Looking at President Dwight Eisenhower’s warning on the military-industrial complex 50 years later. In his farewell address, Eisenhower warned of ‘the acquisition of undue influence, whether sought or unsought, by the military-industrial complex.’ Now in 2011, the military budget is at its highest levels since World War II, and vast support industries (from aircraft manufacturers to employers of soldiers for hire) are being enriched by record levels of Pentagon contracts. Eisenhower sounded the alarm and periodically others echo it, but the power of military-related activities in the U.S. economy and government continues to grow apace. Join William Hartung, director of the Arms and Security Initiative, New America Foundation; and journalists Nathan Hodge, author of Armed Humanitarians and a staff reporter for the Wall Street Journal; James Ledbetter, author of Unwarranted Influence: Dwight D. Eisenhower and the Making of the Military-Industrial Complex; and Sharon Weinberger for a panel discussion marking the release of Hartung's new book, Prophets of War: Lockheed Martin and the Making of the Military-Industrial Complex.
Director of the Project on the Control of the International Arms Trade at the World Policy Institute; Research associate and project director at the New York-based Council on Economic Priorities; speech writer and policy analyst for New York State Attorney General Robert Abrams.
He has appeared as a guest on national television and radio programs including CBS' 60 Minutes, the NBC Nightly News, the MacNeill/Lehrer Report, CNN's Inside Business and National Public Radio's Talk of the Nation.
Author of Armed Humanitarians, and a staff reporter for the Wall Street Journal.
Op-ed Editor of Reuters, and Author of Unwarranted Influence: Dwight D. Eisenhower and the Making of the Military-Industrial Complex.
Sharon Weinberger is the editor-in-chief of Defense Technology International, a bimonthly editorial supplement to Aviation Week & Space Technology. Her writing on science and technology has also appeared in Slate and the Washington Post Magazine. Her book Imaginary Weapons originated as a series of articles she wrote for the Washington Post.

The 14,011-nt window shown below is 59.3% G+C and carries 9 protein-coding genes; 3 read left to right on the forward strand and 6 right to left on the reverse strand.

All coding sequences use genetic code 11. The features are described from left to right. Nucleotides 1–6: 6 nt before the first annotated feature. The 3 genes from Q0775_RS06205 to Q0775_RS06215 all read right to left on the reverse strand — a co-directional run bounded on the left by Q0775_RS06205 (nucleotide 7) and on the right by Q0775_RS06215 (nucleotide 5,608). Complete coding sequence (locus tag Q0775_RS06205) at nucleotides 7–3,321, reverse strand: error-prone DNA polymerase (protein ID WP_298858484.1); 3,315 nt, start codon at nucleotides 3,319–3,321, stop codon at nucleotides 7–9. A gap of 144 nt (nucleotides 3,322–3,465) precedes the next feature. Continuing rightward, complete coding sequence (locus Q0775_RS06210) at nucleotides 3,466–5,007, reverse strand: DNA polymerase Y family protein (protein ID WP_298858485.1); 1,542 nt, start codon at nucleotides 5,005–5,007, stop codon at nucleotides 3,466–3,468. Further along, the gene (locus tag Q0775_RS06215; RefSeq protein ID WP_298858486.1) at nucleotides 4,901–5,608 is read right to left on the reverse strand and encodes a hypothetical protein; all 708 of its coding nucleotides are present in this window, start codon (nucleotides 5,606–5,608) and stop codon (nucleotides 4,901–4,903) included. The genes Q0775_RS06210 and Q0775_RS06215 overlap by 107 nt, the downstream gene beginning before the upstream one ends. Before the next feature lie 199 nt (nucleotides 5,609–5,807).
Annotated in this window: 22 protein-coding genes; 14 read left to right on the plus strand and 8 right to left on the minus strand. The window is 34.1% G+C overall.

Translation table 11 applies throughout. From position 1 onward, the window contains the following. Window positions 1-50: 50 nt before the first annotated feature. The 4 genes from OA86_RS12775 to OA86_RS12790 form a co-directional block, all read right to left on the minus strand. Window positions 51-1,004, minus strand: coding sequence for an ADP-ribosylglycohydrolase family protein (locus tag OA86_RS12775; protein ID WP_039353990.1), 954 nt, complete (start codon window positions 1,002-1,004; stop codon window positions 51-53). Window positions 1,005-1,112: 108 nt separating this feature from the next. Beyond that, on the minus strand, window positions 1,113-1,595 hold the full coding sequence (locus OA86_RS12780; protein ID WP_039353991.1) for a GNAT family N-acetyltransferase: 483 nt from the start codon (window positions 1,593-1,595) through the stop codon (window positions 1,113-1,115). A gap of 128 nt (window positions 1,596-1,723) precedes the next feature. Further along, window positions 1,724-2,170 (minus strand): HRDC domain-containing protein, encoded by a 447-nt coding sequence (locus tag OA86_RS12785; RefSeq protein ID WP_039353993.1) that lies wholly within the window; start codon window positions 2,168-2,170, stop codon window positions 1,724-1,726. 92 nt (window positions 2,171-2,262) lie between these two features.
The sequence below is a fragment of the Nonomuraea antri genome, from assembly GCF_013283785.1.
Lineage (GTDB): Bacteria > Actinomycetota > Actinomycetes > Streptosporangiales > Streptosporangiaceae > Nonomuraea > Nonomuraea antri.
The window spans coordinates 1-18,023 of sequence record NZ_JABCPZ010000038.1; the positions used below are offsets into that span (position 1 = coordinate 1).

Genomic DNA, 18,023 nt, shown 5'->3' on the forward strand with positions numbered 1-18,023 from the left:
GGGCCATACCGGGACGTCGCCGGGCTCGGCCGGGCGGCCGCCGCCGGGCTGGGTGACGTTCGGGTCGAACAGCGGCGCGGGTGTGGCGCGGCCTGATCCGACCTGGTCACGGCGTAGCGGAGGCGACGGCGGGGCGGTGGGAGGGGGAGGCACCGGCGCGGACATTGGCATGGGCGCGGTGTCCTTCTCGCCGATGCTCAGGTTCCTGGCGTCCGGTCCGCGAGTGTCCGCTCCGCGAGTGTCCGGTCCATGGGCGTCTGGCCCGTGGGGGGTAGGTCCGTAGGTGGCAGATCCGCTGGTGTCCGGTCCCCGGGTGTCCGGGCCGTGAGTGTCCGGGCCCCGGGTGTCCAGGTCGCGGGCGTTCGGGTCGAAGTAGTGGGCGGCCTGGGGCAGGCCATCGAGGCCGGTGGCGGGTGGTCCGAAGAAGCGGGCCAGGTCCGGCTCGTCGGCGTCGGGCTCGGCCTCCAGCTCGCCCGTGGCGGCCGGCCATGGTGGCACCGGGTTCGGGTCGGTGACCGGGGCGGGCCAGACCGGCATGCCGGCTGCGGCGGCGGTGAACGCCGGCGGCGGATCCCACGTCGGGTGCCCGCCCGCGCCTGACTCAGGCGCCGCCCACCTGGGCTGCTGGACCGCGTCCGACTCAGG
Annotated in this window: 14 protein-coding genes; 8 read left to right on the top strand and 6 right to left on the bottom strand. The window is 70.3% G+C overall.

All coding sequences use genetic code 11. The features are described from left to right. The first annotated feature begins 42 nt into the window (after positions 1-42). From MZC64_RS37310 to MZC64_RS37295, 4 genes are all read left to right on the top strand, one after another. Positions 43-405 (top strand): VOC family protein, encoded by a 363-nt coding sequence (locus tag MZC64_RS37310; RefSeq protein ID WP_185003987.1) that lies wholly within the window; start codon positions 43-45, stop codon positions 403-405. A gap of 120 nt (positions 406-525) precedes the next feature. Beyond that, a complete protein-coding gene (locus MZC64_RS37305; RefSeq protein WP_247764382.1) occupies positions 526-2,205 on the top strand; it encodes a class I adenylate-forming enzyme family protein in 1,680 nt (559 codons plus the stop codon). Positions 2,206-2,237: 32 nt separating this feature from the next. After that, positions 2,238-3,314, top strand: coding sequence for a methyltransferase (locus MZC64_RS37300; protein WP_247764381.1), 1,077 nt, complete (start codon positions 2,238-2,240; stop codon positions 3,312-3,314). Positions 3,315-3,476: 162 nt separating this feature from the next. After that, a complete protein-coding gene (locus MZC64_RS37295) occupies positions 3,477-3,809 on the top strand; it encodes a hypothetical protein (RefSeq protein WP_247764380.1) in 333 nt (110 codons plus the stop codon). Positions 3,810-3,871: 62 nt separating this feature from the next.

Dwight D. Eisenhower, 1952.Fabian Bachrach(born Oct. 14, 1890, Denison, Texas, U.S.died March 28, 1969, Washington, D.C.) 34th president of the U.S. (195361). He graduated from West Point (1915), then served in the Panama Canal Zone (192224) and in the Philippines under Douglas MacArthur (193539). In World War II Gen. George Marshall appointed him to the army's war-plans division (1941), then chose him to command U.S. forces in Europe (1942). After planning the invasions of North Africa, Sicily, and Italy, he was appointed supreme commander of Allied forces (1943). He planned the Normandy Campaign (1944) and the conduct of the war in Europe until the German surrender (1945). He was promoted to five-star general (1944) and was named army chief of staff in 1945. He served as president of Columbia University from 1948 until being appointed supreme commander of NATO in 1951. Both Democrats and Republicans courted Eisenhower as a presidential candidate; in 1952, as the Republican candidate, he defeated Adlai Stevenson with the largest popular vote to that time. He defeated Stevenson again in 1956 in an even larger landslide. His policy of support for Middle Eastern countries facing communist aggression, enunciated in the Eisenhower Doctrine, was a continuation of the containment policy adopted by the Harry Truman administration (seeTruman Doctrine). He sent federal troops to Little Rock, Ark., to enforce integration of a city high school (1957). When the Soviet Union launched Sputnik I (1957), he was criticized for failing to develop the U.S. space program; he responded by creating NASA (1958). In his last weeks in office the U.S. broke diplomatic relations with Cuba.